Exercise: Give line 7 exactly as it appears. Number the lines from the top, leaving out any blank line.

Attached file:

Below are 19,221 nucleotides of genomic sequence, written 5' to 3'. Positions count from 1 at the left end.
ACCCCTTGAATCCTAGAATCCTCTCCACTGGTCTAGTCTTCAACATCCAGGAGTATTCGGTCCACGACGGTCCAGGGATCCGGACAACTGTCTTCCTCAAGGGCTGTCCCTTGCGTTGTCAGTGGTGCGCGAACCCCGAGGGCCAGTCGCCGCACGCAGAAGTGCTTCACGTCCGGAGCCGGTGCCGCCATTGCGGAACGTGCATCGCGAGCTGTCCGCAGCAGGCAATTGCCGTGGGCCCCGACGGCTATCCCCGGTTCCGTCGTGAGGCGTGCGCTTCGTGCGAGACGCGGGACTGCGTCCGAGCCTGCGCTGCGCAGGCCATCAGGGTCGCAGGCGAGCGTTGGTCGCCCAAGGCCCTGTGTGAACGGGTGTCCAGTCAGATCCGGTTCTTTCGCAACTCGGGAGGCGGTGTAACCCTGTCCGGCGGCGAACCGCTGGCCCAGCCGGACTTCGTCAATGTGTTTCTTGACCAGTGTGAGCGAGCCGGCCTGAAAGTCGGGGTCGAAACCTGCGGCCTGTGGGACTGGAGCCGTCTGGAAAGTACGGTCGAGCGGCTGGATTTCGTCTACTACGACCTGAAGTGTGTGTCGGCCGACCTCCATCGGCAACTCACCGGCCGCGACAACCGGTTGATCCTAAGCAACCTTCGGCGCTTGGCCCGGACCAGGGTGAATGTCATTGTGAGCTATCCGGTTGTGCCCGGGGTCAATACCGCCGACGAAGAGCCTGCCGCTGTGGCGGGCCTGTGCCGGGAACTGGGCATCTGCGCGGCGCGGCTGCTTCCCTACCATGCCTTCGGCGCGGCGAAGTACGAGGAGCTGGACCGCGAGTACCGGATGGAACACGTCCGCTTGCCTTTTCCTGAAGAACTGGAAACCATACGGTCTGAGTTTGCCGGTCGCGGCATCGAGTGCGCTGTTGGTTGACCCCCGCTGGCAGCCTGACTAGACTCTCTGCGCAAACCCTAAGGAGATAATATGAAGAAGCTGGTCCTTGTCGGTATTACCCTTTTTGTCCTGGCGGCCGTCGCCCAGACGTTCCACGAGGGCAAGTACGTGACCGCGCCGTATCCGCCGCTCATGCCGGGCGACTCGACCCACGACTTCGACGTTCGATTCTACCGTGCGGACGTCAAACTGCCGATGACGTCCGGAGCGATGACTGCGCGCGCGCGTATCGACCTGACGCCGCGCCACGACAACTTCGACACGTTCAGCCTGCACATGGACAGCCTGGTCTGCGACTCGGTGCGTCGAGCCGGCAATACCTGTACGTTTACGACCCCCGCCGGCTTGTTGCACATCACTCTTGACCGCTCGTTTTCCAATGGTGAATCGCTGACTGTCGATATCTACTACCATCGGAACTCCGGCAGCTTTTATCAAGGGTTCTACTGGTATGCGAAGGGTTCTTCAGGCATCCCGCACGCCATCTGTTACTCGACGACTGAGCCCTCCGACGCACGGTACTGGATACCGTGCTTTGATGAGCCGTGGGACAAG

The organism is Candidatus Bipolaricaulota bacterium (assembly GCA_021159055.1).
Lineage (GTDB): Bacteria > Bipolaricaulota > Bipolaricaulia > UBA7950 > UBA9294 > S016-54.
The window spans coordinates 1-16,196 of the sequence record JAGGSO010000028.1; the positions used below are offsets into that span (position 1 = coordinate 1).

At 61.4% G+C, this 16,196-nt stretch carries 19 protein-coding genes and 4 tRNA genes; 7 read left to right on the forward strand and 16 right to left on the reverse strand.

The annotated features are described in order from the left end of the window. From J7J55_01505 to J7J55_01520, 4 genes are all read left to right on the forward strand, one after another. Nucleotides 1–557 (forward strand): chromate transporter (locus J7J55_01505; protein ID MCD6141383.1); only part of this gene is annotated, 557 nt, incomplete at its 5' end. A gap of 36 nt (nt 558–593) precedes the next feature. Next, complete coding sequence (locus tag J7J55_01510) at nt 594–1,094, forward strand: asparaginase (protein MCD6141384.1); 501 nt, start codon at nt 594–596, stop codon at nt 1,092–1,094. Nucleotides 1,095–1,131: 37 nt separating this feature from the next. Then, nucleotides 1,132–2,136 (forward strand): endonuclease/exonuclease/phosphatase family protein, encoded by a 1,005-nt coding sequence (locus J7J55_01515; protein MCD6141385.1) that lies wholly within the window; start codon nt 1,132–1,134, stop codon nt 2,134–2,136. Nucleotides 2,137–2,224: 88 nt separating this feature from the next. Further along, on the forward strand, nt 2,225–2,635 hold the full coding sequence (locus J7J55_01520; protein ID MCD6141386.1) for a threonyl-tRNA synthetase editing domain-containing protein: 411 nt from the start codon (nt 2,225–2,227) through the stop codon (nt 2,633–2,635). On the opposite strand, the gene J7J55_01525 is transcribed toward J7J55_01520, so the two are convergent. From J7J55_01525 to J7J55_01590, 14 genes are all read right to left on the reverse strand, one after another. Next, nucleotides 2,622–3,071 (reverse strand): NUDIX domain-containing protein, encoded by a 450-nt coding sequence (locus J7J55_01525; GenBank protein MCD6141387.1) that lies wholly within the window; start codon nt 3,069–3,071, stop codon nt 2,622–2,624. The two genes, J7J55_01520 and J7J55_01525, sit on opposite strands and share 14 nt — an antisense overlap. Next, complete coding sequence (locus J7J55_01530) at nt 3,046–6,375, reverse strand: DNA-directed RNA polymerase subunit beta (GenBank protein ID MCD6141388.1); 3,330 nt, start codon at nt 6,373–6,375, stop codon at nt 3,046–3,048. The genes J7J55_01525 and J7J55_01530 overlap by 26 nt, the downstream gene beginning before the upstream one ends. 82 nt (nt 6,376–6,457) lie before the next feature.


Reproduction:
The annotated features are described in order from the left end of the window. From J7J55_01505 to J7J55_01520, 4 genes are all read left to right on the forward strand, one after another. Nucleotides 1–557 (forward strand): chromate transporter (locus J7J55_01505; protein ID MCD6141383.1); only part of this gene is annotated, 557 nt, incomplete at its 5' end. A gap of 36 nt (nt 558–593) precedes the next feature. Next, complete coding sequence (locus tag J7J55_01510) at nt 594–1,094, forward strand: asparaginase (protein MCD6141384.1); 501 nt, start codon at nt 594–596, stop codon at nt 1,092–1,094. Nucleotides 1,095–1,131: 37 nt separating this feature from the next. Then, nucleotides 1,132–2,136 (forward strand): endonuclease/exonuclease/phosphatase family protein, encoded by a 1,005-nt coding sequence (locus J7J55_01515; protein MCD6141385.1) that lies wholly within the window; start codon nt 1,132–1,134, stop codon nt 2,134–2,136. Nucleotides 2,137–2,224: 88 nt separating this feature from the next. Further along, on the forward strand, nt 2,225–2,635 hold the full coding sequence (locus J7J55_01520; protein ID MCD6141386.1) for a threonyl-tRNA synthetase editing domain-containing protein: 411 nt from the start codon (nt 2,225–2,227) through the stop codon (nt 2,633–2,635). On the opposite strand, the gene J7J55_01525 is transcribed toward J7J55_01520, so the two are convergent. From J7J55_01525 to J7J55_01590, 14 genes are all read right to left on the reverse strand, one after another. Next, nucleotides 2,622–3,071 (reverse strand): NUDIX domain-containing protein, encoded by a 450-nt coding sequence (locus J7J55_01525; GenBank protein MCD6141387.1) that lies wholly within the window; start codon nt 3,069–3,071, stop codon nt 2,622–2,624. The two genes, J7J55_01520 and J7J55_01525, sit on opposite strands and share 14 nt — an antisense overlap. Next, complete coding sequence (locus J7J55_01530) at nt 3,046–6,375, reverse strand: DNA-directed RNA polymerase subunit beta (GenBank protein ID MCD6141388.1); 3,330 nt, start codon at nt 6,373–6,375, stop codon at nt 3,046–3,048. The genes J7J55_01525 and J7J55_01530 overlap by 26 nt, the downstream gene beginning before the upstream one ends. 82 nt (nt 6,376–6,457) lie before the next feature.